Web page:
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Table 7.  Number and percentage of public high schools reporting disruptions at school from death threats, bomb threats, or chemical, biological, or radiological threats, the number of incidents reported, and the rate of disruptions per 1,000 students, by selected school characteristics: School year 2005–06

  Disruptions from death threats, bomb threats, or chemical, biological, or radiological threats
School characteristic  Number of schools   Percent of schools   Number of incidents   Rate per 1,000 students
All public schools  1,570   13   3,000   #
               
Enrollment size               
Less than 300       
300–499  110 ! 7 !  
500–999  280   10   540   #
1,000 or more  1,100   22   2,090   #
               
Urbanicity               
City  460   18   930   #
Urban fringe  620   16   1,060   #
Town  190   12   350 ! #
Rural  310   8   660 ! #
               
Crime level where
students live1 
             
High  190   30   360   #
Moderate  330   15   750   #
Low  730   10   1,350   #
Mixed  310   19   550   #
               
Percent minority
enrollment2 
             
Less than 5 percent  240   10   390 ! #
5 to less than 20 percent  360   10   620   #
20 to less than 50 percent  360   14   660   #
50 percent or more  570   20   1,270   #
               
Percent of students
eligible for free or
reduced-price lunch 
             
0–20 percent  360   10   740   #
21–50 percent  750   15   1,350   #
More than 50 percent  470   15   920   #
               
Percent of students
below 15th percentile on
standardized tests 
             
0–5 percent  420   11   990   #
6–15 percent  660   13   1,070   #
More than 15 percent  490   16   930   #
               
Percent of students likely
to attend college 
             
0–35 percent  310   15   650   #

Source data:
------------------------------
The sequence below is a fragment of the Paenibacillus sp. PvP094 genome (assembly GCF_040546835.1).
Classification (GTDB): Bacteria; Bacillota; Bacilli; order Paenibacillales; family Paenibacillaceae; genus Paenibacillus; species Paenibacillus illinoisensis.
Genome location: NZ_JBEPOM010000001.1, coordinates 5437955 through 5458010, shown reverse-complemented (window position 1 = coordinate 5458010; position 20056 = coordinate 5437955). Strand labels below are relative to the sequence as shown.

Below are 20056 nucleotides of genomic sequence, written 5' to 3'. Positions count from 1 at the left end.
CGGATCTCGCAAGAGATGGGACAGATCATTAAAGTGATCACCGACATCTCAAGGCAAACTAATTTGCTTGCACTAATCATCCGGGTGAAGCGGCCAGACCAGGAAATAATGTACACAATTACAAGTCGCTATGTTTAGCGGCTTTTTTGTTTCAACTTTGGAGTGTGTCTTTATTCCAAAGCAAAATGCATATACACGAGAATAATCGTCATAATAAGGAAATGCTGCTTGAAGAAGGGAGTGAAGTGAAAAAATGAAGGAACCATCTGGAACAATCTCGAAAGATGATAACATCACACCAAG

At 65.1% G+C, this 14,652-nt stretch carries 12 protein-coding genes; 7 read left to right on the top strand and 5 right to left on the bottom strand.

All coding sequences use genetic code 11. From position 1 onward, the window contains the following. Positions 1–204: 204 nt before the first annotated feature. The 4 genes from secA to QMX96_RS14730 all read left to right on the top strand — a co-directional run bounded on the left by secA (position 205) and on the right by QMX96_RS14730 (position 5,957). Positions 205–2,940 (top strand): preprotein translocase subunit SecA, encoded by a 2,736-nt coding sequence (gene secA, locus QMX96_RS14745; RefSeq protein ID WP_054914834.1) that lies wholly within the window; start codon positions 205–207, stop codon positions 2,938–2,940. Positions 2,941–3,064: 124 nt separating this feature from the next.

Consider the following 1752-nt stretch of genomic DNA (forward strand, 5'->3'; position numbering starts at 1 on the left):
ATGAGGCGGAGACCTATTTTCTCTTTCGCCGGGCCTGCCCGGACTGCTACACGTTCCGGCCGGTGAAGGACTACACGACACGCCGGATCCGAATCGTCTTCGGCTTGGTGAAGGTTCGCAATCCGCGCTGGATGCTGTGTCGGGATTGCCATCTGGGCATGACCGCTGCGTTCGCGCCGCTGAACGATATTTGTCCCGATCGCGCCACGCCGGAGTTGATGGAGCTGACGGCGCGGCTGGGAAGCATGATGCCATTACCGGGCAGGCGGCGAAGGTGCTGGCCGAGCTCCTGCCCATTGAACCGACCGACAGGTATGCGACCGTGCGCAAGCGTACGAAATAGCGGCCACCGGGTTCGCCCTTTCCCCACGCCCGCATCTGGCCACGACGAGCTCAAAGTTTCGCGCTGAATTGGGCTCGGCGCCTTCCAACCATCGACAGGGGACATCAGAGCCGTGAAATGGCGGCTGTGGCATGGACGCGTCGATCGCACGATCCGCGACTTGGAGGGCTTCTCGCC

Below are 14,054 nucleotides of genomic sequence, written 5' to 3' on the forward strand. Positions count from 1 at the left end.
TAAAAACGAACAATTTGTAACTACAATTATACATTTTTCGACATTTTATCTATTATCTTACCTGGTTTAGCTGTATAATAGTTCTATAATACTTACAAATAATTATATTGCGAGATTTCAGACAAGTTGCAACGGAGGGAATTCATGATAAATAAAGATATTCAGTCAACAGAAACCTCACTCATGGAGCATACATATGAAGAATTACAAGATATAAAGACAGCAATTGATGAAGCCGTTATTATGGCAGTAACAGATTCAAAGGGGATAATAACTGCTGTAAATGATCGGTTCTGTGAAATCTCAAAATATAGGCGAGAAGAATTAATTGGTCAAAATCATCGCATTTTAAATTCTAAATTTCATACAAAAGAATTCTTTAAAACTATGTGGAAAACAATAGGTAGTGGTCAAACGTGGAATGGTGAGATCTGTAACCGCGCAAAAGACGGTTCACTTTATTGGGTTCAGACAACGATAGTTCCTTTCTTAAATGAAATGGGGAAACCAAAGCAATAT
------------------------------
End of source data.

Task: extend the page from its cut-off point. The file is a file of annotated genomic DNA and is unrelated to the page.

36–60 percent  500   14   800   #
More than 60 percent  760   13   1,540   #
               
Percent of students who consider
academic achievement important 
             
0–25 percent  120 ! 12 ! 250 ! #
26–50 percent  280   13   790   #
51–75 percent  580   15   820   #
More than 75 percent  590   13   1,140   #
               
Percent male enrollment               
0–44 percent  150   20   280   #
45–55 percent  1,260   13   2,440   #
More than 55 percent  160   16   280 ! #
               
Student-to-FTE ratio3               
Less than 12 students  580   12   1,270   #
12–16 students  540   13   1,020   #
More than 16 students  450   17   710   #
               
Number of classroom
changes4 
             
0–3 changes  90 ! 13 ! 140 ! #
4–6 changes  890   15   1,670   #
More than 6 changes  600   11   1,190   #
               
Regular use of law
enforcement5 
             
Regular use  1,370   16   2,680   #
No regular use  200   7   320 ! #
               
Number of serious
discipline problems6 
             
No problems  570   8   910   #
1 problem  330   17   770   #
2 problems  300   24   500   #
3 or more problems  370   24   810   #
               
Transfers as a percentage
of enrollment7 
             
Less than 6 percent  190   7   320 ! #
6 to less than 11 percent  290   12   440   #
11 to less than 21 percent  480   16   800   #
21 percent or more  610   17   1,430   #
               
Percent of students
absent on a daily basis 
             
0–2 percent       
3–5 percent  550   12   1,090   #